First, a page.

It is music festival season, and I have started to drink weed.
I drank weed and went to the Denver Day of Rock festival with some friends and my editor Ricardo. We’d stood below an angry sky, sweating the small stuff, delusional in the sense that afterward I was overwhelmed by my very specie.
Ingesting weed through a straw isn’t something I’d recommend for new cannabis users. I have heard weed-drinking nightmares:
The grandma who no longer understood her own home’s doorways.
The overwhelming urge to be far away.
The dreams that sobriety will soon come.
Beneath the festival’s VIP tent, a couple blocks off Larimer Street on the 16th Street Mall, I prepared myself for the Dixie Elixir weed soda to bubble through my veins. I’d been feeling good. I’d purchased a pair of Nikes just hours before, high and sashaying through the streets of Cherry Creek, sipping bellinis and feigning interest in $800 dollar pillows.
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A best friend from high school — Kevin, an outdoorsy, stoner bellhop — was in town, and whenever he comes into contact with the big city he seems to lose himself in the sounds and faces. When we got word of our invite to the downtown music festival — featuring the Hold Steady, Black Joe Lewis & the Honeybears and others — Kevin swooned at the opportunity to get high and dip his toes into the 2014 concert season. Living in a small mountain town it’s been a while since he’s been laid and ages since he’s been to a festival.
One of my favorite Kevin-stories took place a few years back when he saw a show at Red Rocks. After getting sufficiently high the show ended and Kevin followed his friends back to the car. Only problem, they weren’t his friends. He had never met them, and in turn he looked like a creepy guy. After apologizing, blushing, they laughed — seeing his bloodshot eyes — and turned him toward the mountains for direction, and he wandered away.
This is the story I come back to when I think of getting high at concerts. Concerts are one of the only venues we have where being stoned is OK. Even in a state that has legalized weed, there aren’t any true venues for smoking weed. Yet music festivals offer a space that’s mostly open to marijuana, because in the end, marijuana and music make a good couple.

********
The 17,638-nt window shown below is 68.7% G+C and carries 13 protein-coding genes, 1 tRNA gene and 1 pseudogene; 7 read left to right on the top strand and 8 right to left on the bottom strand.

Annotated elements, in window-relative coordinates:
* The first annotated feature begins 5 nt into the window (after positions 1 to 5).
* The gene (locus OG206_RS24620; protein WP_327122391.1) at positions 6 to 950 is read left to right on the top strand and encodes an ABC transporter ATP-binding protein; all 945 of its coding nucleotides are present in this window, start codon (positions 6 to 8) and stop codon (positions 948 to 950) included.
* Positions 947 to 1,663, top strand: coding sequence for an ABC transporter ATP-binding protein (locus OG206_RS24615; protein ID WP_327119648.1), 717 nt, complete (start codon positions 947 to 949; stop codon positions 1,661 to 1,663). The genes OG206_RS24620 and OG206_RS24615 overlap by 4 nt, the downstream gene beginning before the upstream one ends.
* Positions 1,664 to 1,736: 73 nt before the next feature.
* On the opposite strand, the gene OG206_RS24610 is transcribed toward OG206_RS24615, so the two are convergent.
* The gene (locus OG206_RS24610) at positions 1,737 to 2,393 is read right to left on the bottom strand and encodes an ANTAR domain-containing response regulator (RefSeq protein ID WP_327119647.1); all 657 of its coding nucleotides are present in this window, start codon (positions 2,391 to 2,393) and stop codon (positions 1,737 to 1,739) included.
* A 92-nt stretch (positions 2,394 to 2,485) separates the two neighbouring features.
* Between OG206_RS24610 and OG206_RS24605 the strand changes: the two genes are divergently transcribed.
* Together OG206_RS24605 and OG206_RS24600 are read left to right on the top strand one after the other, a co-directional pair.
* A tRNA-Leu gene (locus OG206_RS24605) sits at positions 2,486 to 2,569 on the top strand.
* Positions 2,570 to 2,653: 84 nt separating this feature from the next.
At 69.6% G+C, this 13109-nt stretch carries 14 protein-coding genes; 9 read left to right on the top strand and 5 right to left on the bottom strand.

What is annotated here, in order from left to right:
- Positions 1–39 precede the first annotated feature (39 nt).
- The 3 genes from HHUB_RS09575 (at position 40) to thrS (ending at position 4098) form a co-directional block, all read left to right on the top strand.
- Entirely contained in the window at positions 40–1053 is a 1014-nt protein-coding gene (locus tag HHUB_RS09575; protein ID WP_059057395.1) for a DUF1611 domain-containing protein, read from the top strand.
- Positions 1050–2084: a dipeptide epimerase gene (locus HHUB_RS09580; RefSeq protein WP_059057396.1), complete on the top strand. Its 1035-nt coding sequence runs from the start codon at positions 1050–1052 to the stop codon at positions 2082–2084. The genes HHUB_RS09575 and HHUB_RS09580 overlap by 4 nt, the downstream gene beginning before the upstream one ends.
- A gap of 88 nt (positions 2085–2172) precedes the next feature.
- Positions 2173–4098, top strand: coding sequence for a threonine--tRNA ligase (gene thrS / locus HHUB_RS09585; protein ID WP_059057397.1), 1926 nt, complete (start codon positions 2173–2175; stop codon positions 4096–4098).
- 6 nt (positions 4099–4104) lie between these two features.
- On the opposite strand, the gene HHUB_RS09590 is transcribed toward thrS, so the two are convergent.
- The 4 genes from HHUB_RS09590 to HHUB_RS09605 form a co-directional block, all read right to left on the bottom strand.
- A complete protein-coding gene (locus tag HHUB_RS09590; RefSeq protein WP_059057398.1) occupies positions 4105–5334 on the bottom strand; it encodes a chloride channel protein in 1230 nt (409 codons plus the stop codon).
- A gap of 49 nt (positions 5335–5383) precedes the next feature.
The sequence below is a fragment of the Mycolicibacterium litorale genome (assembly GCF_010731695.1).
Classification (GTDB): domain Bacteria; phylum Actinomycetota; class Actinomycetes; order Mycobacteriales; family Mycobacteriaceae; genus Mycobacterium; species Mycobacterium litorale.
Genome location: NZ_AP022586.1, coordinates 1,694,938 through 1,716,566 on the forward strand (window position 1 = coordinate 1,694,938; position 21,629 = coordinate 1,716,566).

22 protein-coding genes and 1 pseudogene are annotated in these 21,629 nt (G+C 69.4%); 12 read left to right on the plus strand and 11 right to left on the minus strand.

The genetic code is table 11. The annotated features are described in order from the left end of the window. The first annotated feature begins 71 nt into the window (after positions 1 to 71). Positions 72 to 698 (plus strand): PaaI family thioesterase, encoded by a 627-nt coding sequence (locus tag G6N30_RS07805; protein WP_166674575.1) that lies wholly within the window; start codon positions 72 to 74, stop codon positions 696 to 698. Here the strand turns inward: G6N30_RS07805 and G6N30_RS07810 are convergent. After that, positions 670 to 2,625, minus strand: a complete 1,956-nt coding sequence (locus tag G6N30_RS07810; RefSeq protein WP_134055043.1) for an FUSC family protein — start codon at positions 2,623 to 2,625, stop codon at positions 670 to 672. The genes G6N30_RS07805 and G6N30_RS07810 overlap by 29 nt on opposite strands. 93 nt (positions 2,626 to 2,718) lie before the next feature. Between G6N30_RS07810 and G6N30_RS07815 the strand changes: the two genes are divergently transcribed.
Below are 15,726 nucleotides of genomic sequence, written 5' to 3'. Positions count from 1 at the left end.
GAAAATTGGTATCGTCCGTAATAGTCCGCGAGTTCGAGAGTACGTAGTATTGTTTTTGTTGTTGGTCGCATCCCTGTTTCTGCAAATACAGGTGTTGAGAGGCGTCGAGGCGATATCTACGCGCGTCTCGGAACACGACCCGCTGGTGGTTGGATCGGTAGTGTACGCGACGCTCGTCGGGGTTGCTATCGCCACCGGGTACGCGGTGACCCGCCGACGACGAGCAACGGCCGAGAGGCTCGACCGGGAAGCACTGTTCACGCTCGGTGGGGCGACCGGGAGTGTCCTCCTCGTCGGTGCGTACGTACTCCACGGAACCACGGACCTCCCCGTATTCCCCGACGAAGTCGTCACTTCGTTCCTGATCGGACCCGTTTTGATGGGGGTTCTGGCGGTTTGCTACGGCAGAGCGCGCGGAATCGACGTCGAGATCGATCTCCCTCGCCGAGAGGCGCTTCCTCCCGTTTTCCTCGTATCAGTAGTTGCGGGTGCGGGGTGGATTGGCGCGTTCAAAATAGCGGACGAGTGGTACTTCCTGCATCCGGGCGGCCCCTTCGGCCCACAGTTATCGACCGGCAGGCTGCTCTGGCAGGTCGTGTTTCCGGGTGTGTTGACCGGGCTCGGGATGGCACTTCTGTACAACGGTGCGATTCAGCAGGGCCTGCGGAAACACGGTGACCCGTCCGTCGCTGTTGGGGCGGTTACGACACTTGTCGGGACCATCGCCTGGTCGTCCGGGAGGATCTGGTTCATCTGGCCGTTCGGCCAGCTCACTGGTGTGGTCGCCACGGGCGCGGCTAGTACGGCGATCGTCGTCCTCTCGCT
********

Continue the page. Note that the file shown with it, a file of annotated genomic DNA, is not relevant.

But at the Denver Day of Rock, things were different.
When the weed soda had finally traveled up my spine I felt it work itself into my airways with a shock. I had been standing next to Ricardo, my girlfriend and a few other friends including Kevin. We had put down the soda in a fury. It tasted like grape Kool-Aid, and instead of carbonation tickling the back of our throats it was the THC.
The high from this stuff felt original, unique and twisted, in a marijuana-moonshine kind of way.
It had caused my breath to become labored.
After the Hold Steady took the stage, the sounds began to warp my point of view. Faces marred themselves into stares, and the music’s rhythms felt like long lines of string being shot through my body. It was overwhelming. The crowd listened with their drinks held to their chests as they whispered the lyrics over the lids of their cups. I was more stoned than I had ever had been at concert or festival.
And it was beautiful.
At the South by Southwest music festival earlier this year, I had managed to get high and move from taco truck to taco truck, drink Lone Star beer, watch men wander out of bars with holstered hand guns and meet random musicians backstage. I had the streets to get lost in.
But here I was cooped up in a tent, and all the plastic walls were closing in around me.
On more than three occasions I had asked a random person the name of the band and replied “Thank you” with the same unflagging interest. I had worn a backpack carrying rain jackets and deodorant and accidentally brushed it against everyone I walked by. I am a generous man, and it was unbearable, realizing I was pressing a Columbia or JanSport or L.L. Bean into everyone’s personal space.
Kevin could feel my paranoia, and on several occasions he took large huffs of air and whispered dramatically through his exhalation: “I am sooooo high.”
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We ate food and drank rose from small plastic cups, hoping to trap our buzz like fireflies. But it wasn’t until I felt something fall on my head that I snapped from my weedconscious.
Ricardo had gathered the glistening confetti from the surrounding table tops and began to sprinkle it over our heads — washing our faces in snowflakes of reds and greens and blues. He moved from friend to friend, high and giggling in this silent internal way. As the confetti hit me I started to make eye contact, piece together social queues and wonder why I wasn’t dancing — why nobody was dancing.
The plastic walls breathed, and the band’s chords expanded into melodies that made sense. Outside rain drops fell sparsely over the cement, the smell of damp skyscrapers clung to the air. Everyone else began to join in. Confetti went everywhere — in drinks, ears and down shirt collars. When Ricardo stepped away from the tables, smiling, we spoke about the way the lead singer spilled his arms over the stage and how he maybe looks like other artists and how, at some angles, he’s balding.
My high had cooled, and I was no longer fretting. I needed the festival and my friends to realize that the beauty of weed and music is that both have a way of taking control of a situation, and sometimes it’s best to simply give in to the experience.